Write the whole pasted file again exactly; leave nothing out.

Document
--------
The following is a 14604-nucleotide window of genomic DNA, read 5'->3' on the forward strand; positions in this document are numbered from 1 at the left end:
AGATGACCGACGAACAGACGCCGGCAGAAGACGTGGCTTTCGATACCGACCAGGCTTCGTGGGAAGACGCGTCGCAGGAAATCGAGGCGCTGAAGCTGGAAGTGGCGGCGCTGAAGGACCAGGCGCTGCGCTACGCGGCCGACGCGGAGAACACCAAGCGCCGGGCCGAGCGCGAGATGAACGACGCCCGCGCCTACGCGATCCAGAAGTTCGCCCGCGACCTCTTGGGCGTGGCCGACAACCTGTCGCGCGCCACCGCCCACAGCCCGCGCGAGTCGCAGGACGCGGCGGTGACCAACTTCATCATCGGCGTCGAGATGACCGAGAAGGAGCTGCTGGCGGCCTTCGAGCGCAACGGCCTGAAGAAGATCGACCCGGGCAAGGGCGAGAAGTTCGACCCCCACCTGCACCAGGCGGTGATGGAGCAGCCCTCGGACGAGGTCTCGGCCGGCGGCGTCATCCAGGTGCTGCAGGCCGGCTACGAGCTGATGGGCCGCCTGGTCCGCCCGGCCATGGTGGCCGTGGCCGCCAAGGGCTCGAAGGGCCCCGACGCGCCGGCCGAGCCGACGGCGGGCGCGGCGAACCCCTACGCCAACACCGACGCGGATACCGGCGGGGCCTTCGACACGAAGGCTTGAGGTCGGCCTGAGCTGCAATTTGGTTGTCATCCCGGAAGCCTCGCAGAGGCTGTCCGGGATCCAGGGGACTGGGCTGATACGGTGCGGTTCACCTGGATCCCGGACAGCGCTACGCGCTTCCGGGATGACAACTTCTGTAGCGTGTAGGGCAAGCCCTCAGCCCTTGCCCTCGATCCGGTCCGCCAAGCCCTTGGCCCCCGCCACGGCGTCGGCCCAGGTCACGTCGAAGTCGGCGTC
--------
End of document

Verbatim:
The following is a 14604-nucleotide window of genomic DNA, read 5'->3' on the forward strand; positions in this document are numbered from 1 at the left end:
AGATGACCGACGAACAGACGCCGGCAGAAGACGTGGCTTTCGATACCGACCAGGCTTCGTGGGAAGACGCGTCGCAGGAAATCGAGGCGCTGAAGCTGGAAGTGGCGGCGCTGAAGGACCAGGCGCTGCGCTACGCGGCCGACGCGGAGAACACCAAGCGCCGGGCCGAGCGCGAGATGAACGACGCCCGCGCCTACGCGATCCAGAAGTTCGCCCGCGACCTCTTGGGCGTGGCCGACAACCTGTCGCGCGCCACCGCCCACAGCCCGCGCGAGTCGCAGGACGCGGCGGTGACCAACTTCATCATCGGCGTCGAGATGACCGAGAAGGAGCTGCTGGCGGCCTTCGAGCGCAACGGCCTGAAGAAGATCGACCCGGGCAAGGGCGAGAAGTTCGACCCCCACCTGCACCAGGCGGTGATGGAGCAGCCCTCGGACGAGGTCTCGGCCGGCGGCGTCATCCAGGTGCTGCAGGCCGGCTACGAGCTGATGGGCCGCCTGGTCCGCCCGGCCATGGTGGCCGTGGCCGCCAAGGGCTCGAAGGGCCCCGACGCGCCGGCCGAGCCGACGGCGGGCGCGGCGAACCCCTACGCCAACACCGACGCGGATACCGGCGGGGCCTTCGACACGAAGGCTTGAGGTCGGCCTGAGCTGCAATTTGGTTGTCATCCCGGAAGCCTCGCAGAGGCTGTCCGGGATCCAGGGGACTGGGCTGATACGGTGCGGTTCACCTGGATCCCGGACAGCGCTACGCGCTTCCGGGATGACAACTTCTGTAGCGTGTAGGGCAAGCCCTCAGCCCTTGCCCTCGATCCGGTCCGCCAAGCCCTTGGCCCCCGCCACGGCGTCGGCCCAGGTCACGTCGAAGTCGGCGTC